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Each face of the Rosario's doors purloined by Sir Francis Drake, are covered in carved, or relief timber designs over six separate panels. The designs are unlike the English vertical "linen fold" of the 16th-century, lignum undulatum - 'wavy wood' - that you can see below, prevalent in Tudor houses.

LINEN FOLD 4_edited.jpg

The English design is literally showing folds of material. However, even though the 'linen' panel is carved in relief of little depth, the brilliance of the wood carver has tricked your eyes into seeing folds of material, by 'cutting' the linen at an angle at the top and bottom edges. If the linen was real and was turned 90 degrees, and allowed to drop as a sheet of material, the edges would appear as saw-tooth designs.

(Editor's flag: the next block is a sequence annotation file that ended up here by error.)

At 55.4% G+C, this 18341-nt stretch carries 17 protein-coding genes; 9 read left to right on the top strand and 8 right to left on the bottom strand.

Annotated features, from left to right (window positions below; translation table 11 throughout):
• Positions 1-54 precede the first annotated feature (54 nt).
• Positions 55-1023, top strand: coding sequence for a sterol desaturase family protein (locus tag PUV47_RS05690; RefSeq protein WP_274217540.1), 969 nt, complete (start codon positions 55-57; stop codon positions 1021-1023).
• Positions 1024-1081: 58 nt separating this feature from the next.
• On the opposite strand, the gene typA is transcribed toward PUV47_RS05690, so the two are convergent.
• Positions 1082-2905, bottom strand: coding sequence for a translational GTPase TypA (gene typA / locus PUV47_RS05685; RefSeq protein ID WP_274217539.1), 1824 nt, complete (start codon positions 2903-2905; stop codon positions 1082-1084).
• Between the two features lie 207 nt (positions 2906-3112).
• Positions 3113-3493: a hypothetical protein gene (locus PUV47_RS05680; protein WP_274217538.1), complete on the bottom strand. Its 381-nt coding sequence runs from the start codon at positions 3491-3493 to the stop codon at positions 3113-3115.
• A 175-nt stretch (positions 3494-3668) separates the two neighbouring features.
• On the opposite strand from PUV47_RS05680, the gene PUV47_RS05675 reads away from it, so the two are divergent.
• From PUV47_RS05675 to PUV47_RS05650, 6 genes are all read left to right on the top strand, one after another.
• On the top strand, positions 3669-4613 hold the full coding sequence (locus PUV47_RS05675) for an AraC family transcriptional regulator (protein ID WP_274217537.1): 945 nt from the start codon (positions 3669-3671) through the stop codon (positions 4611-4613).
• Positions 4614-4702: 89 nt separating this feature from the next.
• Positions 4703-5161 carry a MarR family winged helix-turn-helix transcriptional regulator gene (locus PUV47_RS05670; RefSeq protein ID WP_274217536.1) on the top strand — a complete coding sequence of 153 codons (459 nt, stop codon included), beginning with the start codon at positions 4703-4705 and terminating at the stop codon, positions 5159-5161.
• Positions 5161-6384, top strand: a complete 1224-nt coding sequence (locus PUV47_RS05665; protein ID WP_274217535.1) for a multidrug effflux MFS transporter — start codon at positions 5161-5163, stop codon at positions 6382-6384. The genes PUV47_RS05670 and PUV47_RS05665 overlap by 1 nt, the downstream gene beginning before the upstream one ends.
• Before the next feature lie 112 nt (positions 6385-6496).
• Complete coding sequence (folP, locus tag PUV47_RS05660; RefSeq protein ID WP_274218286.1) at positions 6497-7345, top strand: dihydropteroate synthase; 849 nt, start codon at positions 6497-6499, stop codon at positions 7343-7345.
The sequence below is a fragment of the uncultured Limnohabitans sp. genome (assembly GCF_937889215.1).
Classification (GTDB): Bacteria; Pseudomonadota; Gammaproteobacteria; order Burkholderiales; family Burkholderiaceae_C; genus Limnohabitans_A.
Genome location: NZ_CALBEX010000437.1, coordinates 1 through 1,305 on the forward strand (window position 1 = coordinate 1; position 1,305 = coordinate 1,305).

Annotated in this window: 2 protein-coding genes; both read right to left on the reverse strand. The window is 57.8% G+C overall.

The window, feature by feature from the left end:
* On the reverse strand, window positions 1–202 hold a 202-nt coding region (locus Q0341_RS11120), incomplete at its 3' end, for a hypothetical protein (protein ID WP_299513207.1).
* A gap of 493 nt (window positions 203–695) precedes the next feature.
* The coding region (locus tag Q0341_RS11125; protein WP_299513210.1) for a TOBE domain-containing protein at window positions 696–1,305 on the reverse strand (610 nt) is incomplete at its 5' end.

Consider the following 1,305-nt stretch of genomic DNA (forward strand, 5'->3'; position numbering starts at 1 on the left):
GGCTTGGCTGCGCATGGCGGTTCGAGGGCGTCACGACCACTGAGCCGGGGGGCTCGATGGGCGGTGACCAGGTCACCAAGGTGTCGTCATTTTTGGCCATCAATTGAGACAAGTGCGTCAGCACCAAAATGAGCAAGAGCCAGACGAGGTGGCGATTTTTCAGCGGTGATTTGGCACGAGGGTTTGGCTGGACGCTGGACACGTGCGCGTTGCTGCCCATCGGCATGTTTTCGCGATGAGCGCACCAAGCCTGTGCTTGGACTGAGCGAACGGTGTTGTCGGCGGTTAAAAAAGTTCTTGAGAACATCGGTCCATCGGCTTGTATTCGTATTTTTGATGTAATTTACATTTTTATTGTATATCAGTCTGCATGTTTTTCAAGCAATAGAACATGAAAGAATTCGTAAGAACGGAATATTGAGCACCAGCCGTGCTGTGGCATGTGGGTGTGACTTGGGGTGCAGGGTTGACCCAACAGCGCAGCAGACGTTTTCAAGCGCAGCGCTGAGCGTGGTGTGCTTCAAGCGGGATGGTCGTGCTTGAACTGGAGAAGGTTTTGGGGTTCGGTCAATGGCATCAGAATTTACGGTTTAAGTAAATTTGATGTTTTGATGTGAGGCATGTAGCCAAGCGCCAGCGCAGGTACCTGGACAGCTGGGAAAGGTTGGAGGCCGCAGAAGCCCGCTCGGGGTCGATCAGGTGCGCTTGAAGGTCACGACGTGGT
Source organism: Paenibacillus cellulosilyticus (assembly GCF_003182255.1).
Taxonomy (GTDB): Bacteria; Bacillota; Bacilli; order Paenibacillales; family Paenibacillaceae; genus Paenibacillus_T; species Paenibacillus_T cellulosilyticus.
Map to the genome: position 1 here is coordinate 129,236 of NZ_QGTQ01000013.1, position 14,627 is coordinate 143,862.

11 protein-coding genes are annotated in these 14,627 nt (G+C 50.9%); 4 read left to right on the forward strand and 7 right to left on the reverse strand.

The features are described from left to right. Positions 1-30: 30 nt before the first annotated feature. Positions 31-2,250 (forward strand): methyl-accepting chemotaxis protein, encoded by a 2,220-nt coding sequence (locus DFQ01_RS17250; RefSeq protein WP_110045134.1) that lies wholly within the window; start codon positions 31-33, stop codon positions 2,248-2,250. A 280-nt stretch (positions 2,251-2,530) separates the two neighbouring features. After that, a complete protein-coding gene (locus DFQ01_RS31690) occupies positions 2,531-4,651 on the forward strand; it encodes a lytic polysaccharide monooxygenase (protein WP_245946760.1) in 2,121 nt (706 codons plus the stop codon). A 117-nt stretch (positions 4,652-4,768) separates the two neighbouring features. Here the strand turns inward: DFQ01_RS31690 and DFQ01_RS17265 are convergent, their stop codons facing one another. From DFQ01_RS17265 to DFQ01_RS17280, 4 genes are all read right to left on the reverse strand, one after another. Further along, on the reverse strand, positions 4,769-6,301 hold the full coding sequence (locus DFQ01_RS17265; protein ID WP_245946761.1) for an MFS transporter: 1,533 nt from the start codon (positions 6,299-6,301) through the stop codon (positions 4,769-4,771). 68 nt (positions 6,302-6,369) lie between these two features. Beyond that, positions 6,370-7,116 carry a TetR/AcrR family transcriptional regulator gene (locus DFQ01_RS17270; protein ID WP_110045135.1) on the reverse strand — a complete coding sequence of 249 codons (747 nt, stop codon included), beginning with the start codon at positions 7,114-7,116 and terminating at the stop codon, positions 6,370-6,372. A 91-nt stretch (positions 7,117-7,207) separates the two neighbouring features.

England produced a basic folded design, whereas, in Flanders and in other European countries, more detailed and stylised designs developed... and this is what we see on The Rosario's door panelling.


If we examine one panel the design becomes clearer, and shows itself to be completely different to the basic and literal depiction of folded linen.


This design originated in 16th-century Flanders, which was under the control of the Spanish. If you look at one of the large vertical elements on the left, and its mirrored image on the right - the ones with the curved bottom edges - they are separated by vertical half rod shapes; inscribed in these are horizontal and, on others, diagonal cuts. Their ends also vary in length and some are finished with a 45 degree cuts.

The design doesn't remind me of folded linen - to me it has echos of ancient mariners' rolling rulers.

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